Disk subsystem of a cluster aka YDB BlobStorage
YDB BlobStorage is a subsystem YDB that assures reliable data storage.
Lets you store blobs (binary fragments from 1 byte to 10 megabytes in size) with a unique identifier.
Description of the BlobStorage interface
Blob ID format
Each blob has a 192-bit ID consisting of the following fields (in the order used for sorting):
- TabletId (64 bits): ID of the blob owner tablet.
- Channel (8 bits): Channel sequence number.
- Generation (32 bits): Generation in which the tablet that captured this blob was run.
- Step (32 bits): Blob group internal ID within Generation.
- Cookie (24 bits): ID to use if Step is insufficient.
- CrcMode (2 bits): Selects a mode for redundant blob integrity verification at the BlobStorage level.
- BlobSize (26 bits): Blob data size.
- PartId (4 bits): Fragment number when using blob erasure coding. At the "BlobStorage <-> tablet" communication level, this parameter is always 0 referring to the entire blob.
Two blobs are considered different if at least one of the first five parameters (TabletId, Channel, Generation, Step, or Cookie) differs in their IDs. So it is impossible to write two blobs that only differ in BlobSize and/or CrcMode.
For debugging purposes, there is string blob ID representation in
[TabletId:Generation:Step:Channel:Cookie:BlobSize:PartId] format, for example,
When writing a blob, the tablet selects the Channel, Step, and Cookie parameters. TabletId is fixed and must point to the tablet performing the write operation, while Generation must indicate the generation that the tablet performing the operation is running in.
When performing reads, the blob ID is specified, which can be arbitrary, but preferably preset.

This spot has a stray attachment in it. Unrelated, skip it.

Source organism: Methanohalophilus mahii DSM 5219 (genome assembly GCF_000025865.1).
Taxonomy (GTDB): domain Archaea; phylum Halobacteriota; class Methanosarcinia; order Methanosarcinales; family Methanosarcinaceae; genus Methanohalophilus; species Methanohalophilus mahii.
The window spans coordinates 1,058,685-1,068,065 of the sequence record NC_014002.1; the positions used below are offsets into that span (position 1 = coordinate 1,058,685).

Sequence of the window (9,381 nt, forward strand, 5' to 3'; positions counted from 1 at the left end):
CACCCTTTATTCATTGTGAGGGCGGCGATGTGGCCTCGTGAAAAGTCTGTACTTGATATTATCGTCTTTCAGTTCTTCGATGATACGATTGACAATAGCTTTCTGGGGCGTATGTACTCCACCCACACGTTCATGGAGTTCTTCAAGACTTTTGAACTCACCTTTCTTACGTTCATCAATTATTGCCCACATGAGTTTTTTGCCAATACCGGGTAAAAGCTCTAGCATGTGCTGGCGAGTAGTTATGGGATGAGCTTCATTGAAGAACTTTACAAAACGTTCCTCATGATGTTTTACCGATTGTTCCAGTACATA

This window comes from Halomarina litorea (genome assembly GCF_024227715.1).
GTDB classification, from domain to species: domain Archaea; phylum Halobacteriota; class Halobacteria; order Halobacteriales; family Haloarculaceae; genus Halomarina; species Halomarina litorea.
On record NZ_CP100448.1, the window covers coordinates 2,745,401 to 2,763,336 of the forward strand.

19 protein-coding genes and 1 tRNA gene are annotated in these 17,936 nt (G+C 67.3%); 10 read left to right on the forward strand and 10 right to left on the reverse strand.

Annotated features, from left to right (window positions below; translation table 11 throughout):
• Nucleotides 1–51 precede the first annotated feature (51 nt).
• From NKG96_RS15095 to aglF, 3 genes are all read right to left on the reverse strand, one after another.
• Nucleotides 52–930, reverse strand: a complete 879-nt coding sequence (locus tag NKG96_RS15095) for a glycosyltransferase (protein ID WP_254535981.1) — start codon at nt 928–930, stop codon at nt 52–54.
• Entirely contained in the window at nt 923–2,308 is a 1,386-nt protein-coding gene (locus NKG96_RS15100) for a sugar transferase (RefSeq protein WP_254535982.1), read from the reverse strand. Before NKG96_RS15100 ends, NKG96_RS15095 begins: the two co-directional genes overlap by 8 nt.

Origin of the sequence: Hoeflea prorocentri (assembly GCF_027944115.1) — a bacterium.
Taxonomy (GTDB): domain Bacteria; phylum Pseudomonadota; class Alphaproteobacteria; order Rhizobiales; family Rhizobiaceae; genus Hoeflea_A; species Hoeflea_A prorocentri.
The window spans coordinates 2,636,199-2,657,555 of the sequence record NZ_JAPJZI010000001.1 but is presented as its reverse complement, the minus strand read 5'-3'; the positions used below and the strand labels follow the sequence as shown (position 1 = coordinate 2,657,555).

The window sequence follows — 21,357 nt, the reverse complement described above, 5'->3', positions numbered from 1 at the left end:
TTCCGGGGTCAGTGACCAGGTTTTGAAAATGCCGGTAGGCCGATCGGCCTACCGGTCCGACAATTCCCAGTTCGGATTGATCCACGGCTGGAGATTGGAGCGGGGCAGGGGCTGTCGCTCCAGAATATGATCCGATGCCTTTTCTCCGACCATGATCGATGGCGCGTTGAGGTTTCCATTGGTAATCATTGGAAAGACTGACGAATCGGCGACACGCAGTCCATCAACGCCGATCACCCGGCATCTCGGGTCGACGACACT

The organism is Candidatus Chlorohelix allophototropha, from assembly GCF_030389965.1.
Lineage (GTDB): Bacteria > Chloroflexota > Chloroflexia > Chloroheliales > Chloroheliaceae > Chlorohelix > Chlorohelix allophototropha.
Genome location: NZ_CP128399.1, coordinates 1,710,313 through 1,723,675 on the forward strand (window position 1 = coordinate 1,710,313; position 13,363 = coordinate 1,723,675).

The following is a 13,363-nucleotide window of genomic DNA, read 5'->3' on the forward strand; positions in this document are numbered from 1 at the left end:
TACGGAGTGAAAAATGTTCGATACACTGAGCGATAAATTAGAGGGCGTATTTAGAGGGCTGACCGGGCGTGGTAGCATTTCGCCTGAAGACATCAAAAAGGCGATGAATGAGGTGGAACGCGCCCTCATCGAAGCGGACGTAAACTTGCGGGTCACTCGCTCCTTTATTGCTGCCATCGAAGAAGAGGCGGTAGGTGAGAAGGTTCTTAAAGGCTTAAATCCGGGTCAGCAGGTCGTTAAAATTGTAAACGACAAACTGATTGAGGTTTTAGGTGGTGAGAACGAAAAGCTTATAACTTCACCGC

Blobs are written in a logical entity called group. A special actor called DS proxy is created on every node for each group that is written to. This actor is responsible for performing all operations related to the group. The actor is created automatically through the NodeWarden service that will be described below.
Physically, a group is a set of multiple physical devices (OS block devices) that are located on different nodes so that the failure of one device correlates as little as possible with the failure of another device. These devices are usually located in different racks or different datacenters. On each of these devices, some space is allocated for the group, which is managed by a special service called VDisk. Each VDisk runs on top of a block storage device from which it is separated by another service called PDisk. Blobs are broken into fragments based on erasure coding with these fragments written to VDisks. Before splitting into fragments, optional encryption of the data in the group can be performed.
This scheme is shown in the figure below.
VDisks from different groups are shown as multicolored squares; one color stands for one group.
A group can be treated as a set of VDisks:
Each VDisk within a group has a sequence number, and disks are numbered 0 to N-1, where N is the number of disks in the group.
In addition, the group disks are grouped into fail domains and fail domains into fail realms. Each fail domain usually has exactly one disk inside (although, in theory, it may have more, but this is not used in practice), while multiple fail realms are only used for groups whose data is stored in all three data centers. Thus, in addition to a group sequence number, each VDisk is assigned an ID that consists of a fail realm index, the index that a fail domain has in a fail realm, and the index that a VDisk has in the fail domain. In string form, this ID is written as